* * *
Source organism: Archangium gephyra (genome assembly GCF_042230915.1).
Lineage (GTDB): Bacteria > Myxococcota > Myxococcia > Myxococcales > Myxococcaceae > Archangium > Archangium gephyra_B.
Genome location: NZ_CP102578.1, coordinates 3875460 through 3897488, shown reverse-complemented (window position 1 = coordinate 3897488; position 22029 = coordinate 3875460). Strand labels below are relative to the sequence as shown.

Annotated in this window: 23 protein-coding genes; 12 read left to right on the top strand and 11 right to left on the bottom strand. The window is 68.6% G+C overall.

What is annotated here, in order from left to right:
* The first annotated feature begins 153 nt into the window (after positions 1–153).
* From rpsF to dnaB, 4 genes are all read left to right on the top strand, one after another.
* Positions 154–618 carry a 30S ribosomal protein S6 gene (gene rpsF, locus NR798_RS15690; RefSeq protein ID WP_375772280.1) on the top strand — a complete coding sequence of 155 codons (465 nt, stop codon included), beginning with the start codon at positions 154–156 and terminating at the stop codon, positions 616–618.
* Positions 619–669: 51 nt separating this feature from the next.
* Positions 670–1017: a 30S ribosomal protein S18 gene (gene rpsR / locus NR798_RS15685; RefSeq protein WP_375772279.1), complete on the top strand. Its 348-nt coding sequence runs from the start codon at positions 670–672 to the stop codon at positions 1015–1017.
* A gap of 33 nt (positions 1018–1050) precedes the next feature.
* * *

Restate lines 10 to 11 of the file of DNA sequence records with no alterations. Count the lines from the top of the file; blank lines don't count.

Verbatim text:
* Positions 670–1017: a 30S ribosomal protein S18 gene (gene rpsR / locus NR798_RS15685; RefSeq protein WP_375772279.1), complete on the top strand. Its 348-nt coding sequence runs from the start codon at positions 670–672 to the stop codon at positions 1015–1017.
* A gap of 33 nt (positions 1018–1050) precedes the next feature.